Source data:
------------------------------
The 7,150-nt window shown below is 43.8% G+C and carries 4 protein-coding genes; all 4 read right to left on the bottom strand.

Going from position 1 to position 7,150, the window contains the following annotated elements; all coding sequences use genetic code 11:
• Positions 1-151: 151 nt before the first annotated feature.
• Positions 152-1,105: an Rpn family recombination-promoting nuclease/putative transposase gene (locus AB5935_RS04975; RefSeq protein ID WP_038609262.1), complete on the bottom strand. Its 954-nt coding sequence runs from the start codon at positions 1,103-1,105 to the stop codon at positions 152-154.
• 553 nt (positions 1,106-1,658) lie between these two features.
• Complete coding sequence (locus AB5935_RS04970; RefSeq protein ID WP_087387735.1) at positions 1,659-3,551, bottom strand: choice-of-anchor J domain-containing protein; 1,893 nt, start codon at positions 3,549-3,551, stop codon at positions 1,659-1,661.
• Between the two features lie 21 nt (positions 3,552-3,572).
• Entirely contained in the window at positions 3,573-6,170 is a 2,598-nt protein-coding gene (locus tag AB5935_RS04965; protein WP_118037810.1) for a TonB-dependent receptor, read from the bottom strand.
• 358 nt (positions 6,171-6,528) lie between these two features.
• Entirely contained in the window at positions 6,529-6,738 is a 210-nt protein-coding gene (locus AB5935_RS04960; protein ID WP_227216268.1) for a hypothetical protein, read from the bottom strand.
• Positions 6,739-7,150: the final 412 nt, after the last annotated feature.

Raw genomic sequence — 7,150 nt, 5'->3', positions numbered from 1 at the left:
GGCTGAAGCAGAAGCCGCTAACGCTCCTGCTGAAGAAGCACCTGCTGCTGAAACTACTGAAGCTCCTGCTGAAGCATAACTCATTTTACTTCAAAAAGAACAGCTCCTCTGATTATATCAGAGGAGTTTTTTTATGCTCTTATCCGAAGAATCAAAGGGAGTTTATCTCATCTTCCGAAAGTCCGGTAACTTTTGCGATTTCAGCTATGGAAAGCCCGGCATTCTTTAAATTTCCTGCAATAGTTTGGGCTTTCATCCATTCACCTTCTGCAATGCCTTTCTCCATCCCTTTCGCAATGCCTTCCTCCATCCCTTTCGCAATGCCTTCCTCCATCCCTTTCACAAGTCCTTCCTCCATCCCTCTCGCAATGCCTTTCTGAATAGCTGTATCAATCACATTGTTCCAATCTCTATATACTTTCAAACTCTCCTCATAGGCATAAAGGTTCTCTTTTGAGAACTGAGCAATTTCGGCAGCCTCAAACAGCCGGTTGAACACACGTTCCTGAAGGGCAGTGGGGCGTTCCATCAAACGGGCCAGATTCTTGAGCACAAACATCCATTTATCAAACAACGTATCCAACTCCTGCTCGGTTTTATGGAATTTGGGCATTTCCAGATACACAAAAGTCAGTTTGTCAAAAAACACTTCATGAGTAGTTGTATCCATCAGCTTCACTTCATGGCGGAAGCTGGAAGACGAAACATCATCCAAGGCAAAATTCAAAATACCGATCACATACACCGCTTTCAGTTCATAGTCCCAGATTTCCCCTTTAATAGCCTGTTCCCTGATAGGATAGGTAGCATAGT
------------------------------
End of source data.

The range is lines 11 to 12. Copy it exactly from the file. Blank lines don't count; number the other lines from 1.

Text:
• Positions 6,739-7,150: the final 412 nt, after the last annotated feature.

Raw genomic sequence — 7,150 nt, 5'->3', positions numbered from 1 at the left: